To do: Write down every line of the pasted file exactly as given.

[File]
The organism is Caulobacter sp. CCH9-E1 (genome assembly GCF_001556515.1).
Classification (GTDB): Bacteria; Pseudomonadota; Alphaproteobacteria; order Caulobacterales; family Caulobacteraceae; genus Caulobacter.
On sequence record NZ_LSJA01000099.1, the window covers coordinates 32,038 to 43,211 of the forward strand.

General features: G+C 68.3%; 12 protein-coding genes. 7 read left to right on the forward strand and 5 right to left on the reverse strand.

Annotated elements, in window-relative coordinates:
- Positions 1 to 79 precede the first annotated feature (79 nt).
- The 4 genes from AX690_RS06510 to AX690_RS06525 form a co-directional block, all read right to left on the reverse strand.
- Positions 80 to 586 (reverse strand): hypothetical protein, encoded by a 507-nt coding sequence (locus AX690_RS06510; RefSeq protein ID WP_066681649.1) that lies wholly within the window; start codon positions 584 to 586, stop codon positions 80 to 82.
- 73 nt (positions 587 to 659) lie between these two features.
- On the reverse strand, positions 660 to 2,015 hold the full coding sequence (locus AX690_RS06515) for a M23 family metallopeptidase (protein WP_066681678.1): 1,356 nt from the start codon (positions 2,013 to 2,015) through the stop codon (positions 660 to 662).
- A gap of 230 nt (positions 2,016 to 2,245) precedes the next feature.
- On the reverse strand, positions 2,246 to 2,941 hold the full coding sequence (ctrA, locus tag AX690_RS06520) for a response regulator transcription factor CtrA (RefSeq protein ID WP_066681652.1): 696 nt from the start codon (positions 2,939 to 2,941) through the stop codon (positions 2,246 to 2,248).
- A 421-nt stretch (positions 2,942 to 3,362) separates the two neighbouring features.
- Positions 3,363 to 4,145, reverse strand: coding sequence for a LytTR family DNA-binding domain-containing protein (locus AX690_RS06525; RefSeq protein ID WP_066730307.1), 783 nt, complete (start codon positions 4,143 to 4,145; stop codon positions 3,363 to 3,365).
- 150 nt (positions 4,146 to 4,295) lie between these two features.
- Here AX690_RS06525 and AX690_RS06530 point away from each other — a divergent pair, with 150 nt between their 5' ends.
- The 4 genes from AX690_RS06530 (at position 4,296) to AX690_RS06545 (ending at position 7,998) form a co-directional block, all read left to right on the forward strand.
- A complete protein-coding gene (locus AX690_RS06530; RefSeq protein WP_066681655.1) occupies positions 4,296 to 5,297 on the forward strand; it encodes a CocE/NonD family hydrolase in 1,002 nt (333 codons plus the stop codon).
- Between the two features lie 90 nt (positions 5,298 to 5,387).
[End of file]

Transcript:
The organism is Caulobacter sp. CCH9-E1 (genome assembly GCF_001556515.1).
Classification (GTDB): Bacteria; Pseudomonadota; Alphaproteobacteria; order Caulobacterales; family Caulobacteraceae; genus Caulobacter.
On sequence record NZ_LSJA01000099.1, the window covers coordinates 32,038 to 43,211 of the forward strand.

General features: G+C 68.3%; 12 protein-coding genes. 7 read left to right on the forward strand and 5 right to left on the reverse strand.

Annotated elements, in window-relative coordinates:
- Positions 1 to 79 precede the first annotated feature (79 nt).
- The 4 genes from AX690_RS06510 to AX690_RS06525 form a co-directional block, all read right to left on the reverse strand.
- Positions 80 to 586 (reverse strand): hypothetical protein, encoded by a 507-nt coding sequence (locus AX690_RS06510; RefSeq protein ID WP_066681649.1) that lies wholly within the window; start codon positions 584 to 586, stop codon positions 80 to 82.
- 73 nt (positions 587 to 659) lie between these two features.
- On the reverse strand, positions 660 to 2,015 hold the full coding sequence (locus AX690_RS06515) for a M23 family metallopeptidase (protein WP_066681678.1): 1,356 nt from the start codon (positions 2,013 to 2,015) through the stop codon (positions 660 to 662).
- A gap of 230 nt (positions 2,016 to 2,245) precedes the next feature.
- On the reverse strand, positions 2,246 to 2,941 hold the full coding sequence (ctrA, locus tag AX690_RS06520) for a response regulator transcription factor CtrA (RefSeq protein ID WP_066681652.1): 696 nt from the start codon (positions 2,939 to 2,941) through the stop codon (positions 2,246 to 2,248).
- A 421-nt stretch (positions 2,942 to 3,362) separates the two neighbouring features.
- Positions 3,363 to 4,145, reverse strand: coding sequence for a LytTR family DNA-binding domain-containing protein (locus AX690_RS06525; RefSeq protein ID WP_066730307.1), 783 nt, complete (start codon positions 4,143 to 4,145; stop codon positions 3,363 to 3,365).
- 150 nt (positions 4,146 to 4,295) lie between these two features.
- Here AX690_RS06525 and AX690_RS06530 point away from each other — a divergent pair, with 150 nt between their 5' ends.
- The 4 genes from AX690_RS06530 (at position 4,296) to AX690_RS06545 (ending at position 7,998) form a co-directional block, all read left to right on the forward strand.
- A complete protein-coding gene (locus AX690_RS06530; RefSeq protein WP_066681655.1) occupies positions 4,296 to 5,297 on the forward strand; it encodes a CocE/NonD family hydrolase in 1,002 nt (333 codons plus the stop codon).
- Between the two features lie 90 nt (positions 5,298 to 5,387).